Date of Award
Doctor of Philosophy
The study set out to trace the development of County Agricultural Extension Councils in Iowa, and to draw implications for extension functioning in developing countries like Ghana. The method of grounded theory was explored in an attempt to contribute to theory development in the field of adult education;The councils were found to have evolved from the metamorphosis of indigenous institutions and organizations over a long period. The demonstration movement was identified as sowing the seed for the basic principles of extension organization with active participation of local people. The formation of farmers organizations, culminating in the Farm Bureau and its ties with Extension Services of Iowa, solidified the need for locally organized sponsoring associations for extension education. This need, in addition to conflicts of interests between Extension and Farm Bureau gave birth to the Extension Councils. A basic conclusion for third world situations is that County Extension Councils are more than products of intellectual genius. Another conclusion is that indigenous institutions and organizations of farmers need to develop in their own environments responding to local needs;The grounded theory methodology revealed that: social action resulting from a genuine appraisal of existing circumstances, basically the felt needs of a community, will culminate in dynamic growth and avoid stagnation. Thus, as organizations grow and develop, they learn to define what they need and what their direction and goals are. Additionally, this development is constantly being fed and redefined as times and conditions change.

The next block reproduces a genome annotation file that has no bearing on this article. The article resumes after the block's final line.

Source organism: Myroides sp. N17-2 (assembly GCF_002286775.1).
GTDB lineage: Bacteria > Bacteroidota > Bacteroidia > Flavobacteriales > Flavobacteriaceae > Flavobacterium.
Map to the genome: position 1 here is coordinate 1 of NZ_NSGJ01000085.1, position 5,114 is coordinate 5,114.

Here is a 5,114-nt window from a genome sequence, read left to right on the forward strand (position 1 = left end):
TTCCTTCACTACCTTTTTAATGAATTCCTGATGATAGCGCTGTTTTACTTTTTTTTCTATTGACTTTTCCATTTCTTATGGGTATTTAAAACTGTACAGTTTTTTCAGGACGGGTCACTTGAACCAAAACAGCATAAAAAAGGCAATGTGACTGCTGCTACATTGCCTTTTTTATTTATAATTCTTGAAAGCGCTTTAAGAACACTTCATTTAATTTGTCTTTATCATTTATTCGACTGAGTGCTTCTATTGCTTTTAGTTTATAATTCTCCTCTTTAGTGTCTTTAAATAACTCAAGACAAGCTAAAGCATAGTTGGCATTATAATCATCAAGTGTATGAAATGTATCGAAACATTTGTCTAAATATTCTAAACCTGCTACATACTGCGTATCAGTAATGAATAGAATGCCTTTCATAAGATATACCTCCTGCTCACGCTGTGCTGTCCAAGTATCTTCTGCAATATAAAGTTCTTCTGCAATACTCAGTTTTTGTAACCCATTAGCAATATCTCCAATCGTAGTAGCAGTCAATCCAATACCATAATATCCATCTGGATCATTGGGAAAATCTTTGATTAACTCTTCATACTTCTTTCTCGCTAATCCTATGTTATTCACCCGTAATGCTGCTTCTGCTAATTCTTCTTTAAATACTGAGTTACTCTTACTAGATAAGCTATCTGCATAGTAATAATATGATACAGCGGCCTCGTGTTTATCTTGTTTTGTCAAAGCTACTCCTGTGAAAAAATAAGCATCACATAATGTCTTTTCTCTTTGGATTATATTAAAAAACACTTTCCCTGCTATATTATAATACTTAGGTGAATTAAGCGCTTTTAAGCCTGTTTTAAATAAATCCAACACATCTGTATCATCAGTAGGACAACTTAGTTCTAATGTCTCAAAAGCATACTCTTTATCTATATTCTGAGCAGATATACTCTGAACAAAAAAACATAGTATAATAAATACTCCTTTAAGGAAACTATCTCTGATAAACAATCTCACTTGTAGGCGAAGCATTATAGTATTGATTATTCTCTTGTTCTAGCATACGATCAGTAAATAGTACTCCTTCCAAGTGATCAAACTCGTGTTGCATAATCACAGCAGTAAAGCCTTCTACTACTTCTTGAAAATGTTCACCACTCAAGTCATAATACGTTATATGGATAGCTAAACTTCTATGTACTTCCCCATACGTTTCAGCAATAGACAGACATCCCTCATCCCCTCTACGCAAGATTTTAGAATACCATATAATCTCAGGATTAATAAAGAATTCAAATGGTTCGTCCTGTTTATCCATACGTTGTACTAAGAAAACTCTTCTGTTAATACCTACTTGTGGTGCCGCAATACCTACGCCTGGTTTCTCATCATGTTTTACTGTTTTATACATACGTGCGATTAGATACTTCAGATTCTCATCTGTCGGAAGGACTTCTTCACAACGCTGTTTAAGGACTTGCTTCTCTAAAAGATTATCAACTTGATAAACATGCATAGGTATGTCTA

Digital Repository @ Iowa State University, http://lib.dr.iastate.edu/
Albert Daramanu Nuhu
Nuhu, Albert Daramanu, "Historical analysis of the development of County Agricultural Extension Councils in Iowa " (1986). Retrospective Theses and Dissertations. 8104.